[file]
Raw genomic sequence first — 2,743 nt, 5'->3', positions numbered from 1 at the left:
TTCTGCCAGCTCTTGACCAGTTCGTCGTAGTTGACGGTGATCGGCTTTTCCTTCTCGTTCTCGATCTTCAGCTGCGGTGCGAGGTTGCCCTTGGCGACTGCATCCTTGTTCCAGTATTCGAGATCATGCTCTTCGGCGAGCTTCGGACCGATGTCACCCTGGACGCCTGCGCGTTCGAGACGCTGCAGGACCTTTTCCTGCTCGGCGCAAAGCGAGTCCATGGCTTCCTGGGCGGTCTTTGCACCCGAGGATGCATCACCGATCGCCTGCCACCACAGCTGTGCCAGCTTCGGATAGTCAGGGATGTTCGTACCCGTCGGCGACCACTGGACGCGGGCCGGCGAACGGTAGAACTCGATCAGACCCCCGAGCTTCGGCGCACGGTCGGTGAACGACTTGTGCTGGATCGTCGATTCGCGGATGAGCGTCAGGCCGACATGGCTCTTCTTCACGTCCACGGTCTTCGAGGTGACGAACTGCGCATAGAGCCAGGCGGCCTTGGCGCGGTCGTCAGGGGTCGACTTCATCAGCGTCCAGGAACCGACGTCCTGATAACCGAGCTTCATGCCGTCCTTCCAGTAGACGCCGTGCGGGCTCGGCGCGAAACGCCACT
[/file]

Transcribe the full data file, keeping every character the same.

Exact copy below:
Raw genomic sequence first — 2,743 nt, 5'->3', positions numbered from 1 at the left:
TTCTGCCAGCTCTTGACCAGTTCGTCGTAGTTGACGGTGATCGGCTTTTCCTTCTCGTTCTCGATCTTCAGCTGCGGTGCGAGGTTGCCCTTGGCGACTGCATCCTTGTTCCAGTATTCGAGATCATGCTCTTCGGCGAGCTTCGGACCGATGTCACCCTGGACGCCTGCGCGTTCGAGACGCTGCAGGACCTTTTCCTGCTCGGCGCAAAGCGAGTCCATGGCTTCCTGGGCGGTCTTTGCACCCGAGGATGCATCACCGATCGCCTGCCACCACAGCTGTGCCAGCTTCGGATAGTCAGGGATGTTCGTACCCGTCGGCGACCACTGGACGCGGGCCGGCGAACGGTAGAACTCGATCAGACCCCCGAGCTTCGGCGCACGGTCGGTGAACGACTTGTGCTGGATCGTCGATTCGCGGATGAGCGTCAGGCCGACATGGCTCTTCTTCACGTCCACGGTCTTCGAGGTGACGAACTGCGCATAGAGCCAGGCGGCCTTGGCGCGGTCGTCAGGGGTCGACTTCATCAGCGTCCAGGAACCGACGTCCTGATAACCGAGCTTCATGCCGTCCTTCCAGTAGACGCCGTGCGGGCTCGGCGCGAAACGCCACT